It is best that before you commence construction of a dam that youdDecide how much water you need. Water requirements vary considerably depending on crop type, geographic location, type of stock and stock numbers. You also need to decide whether to build one large dam or spread your risk amongst several smaller dams.
The estimated average annual water requirements for some crops and stock are listed here and can be used as a basis for calculating storage requirements. (for general guidance only)
NB 1 ML = 1 megalitre = one million litres
• pastures: allow 4–6 ML/ha a year
• vines: allow 2–3 ML/ha a year
• vegetables: allow 3–5 ML/ha a year
• stone fruit: allow 3–4 ML/ha a year
• sheep: allow 1,000 litres per animal per year
• horses: allow 14,000 litres per animal per year
• beef cattle: allow 15,000 litres per animal per year
• poultry: allow 100 litres per bird per year.
Calculating Dam Catchment Yield
Unless your dam fills from a spring or by pumping from a river or bore, the source of water will be rainfall that runs off the catchment. The catchment is the area that collects rainfall run-off and directs it to the dam. The amount of run-off also depends on several other factors, including ground slope, rainfall intensity, type of groundcover, soil type and existing drainage patterns.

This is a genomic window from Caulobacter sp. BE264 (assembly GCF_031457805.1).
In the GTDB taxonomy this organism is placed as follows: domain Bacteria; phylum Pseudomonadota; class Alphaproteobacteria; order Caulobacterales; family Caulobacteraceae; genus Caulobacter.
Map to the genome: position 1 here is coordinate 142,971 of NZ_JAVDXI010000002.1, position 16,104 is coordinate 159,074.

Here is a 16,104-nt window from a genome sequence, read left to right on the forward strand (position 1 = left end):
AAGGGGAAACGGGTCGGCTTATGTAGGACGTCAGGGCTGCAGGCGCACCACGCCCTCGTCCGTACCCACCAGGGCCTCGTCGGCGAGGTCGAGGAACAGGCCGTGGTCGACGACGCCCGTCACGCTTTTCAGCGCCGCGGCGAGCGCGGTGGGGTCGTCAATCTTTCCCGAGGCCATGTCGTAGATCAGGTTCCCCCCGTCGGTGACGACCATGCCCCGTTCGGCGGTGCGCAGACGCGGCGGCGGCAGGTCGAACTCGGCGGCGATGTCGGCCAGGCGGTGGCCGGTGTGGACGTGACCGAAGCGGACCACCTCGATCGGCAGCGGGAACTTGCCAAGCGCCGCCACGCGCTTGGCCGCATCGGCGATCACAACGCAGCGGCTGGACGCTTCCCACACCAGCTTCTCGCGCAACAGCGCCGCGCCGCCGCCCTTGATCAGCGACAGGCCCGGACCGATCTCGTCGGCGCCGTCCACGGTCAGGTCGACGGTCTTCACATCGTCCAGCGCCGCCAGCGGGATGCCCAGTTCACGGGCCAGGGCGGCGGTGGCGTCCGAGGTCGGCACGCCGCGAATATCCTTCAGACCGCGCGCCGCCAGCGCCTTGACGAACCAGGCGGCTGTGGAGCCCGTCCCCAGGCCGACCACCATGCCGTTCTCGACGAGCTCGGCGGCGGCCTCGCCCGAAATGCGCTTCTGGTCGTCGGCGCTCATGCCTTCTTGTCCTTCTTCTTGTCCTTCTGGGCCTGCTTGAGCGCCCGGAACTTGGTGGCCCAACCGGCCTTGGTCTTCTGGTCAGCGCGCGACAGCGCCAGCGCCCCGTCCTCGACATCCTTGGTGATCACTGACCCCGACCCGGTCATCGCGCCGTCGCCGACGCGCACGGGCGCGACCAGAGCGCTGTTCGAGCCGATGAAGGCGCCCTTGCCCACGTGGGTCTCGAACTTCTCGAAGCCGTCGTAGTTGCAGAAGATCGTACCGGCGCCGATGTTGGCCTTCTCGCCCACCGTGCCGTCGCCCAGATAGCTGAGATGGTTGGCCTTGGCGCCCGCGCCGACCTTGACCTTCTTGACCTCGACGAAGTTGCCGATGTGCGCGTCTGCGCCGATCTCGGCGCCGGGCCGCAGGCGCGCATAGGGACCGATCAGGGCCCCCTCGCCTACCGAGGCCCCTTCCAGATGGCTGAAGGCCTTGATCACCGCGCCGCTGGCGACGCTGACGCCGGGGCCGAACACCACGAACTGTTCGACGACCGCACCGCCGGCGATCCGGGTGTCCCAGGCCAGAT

If the catchment does not provide the amount of run-off water you need, then you can build catch drains to collect run-off water from outside the dam catchment area and direct it to the dam. The drains need to be built carefully to ensure a grade towards the dam; and they should be sealed with a covering of grass, to avoid erosion.
This Table will help you to estimate the likely yield of your catchment. These tabulated yields have been derived by NSW DPI using assumptions regarding slope, soil type, ground cover, catchment geometry and drainage paths. For example, if your average annual rainfall is around 750 mm and your catchment area is about 4 ha, then you could expect an average 3 ML yield from the catchment annually. This gives you some guidance as to the size of dam that you will need to build as well as the size of spillway to cope with overflows.
Estimating the capacity of your dam.
Here is a simple method devised by the Dept of Land and Water Conservation, NSW to estimate the capacity of your Dam.
- Decide on the nearest shape of your dam to the ones shown above.
- Measure the relevant width and length at top water level (in metres).
- Measure the maximum depth of the dam
- Use the formula relevant to the dam shape to calculate your surface area (in m2) for your dam.
- Calculate the volume (for all dam shapes) in cubic metres (m3) Volume = 0.4 X Surface Area X Depth NB. the conversion factor of 0.4 takes into account the slope of the sides of the dam.
- Divide the volume by 1000 to convert cubic metres into megalitres. This is your estimated Dam capacity in megalitres (ML).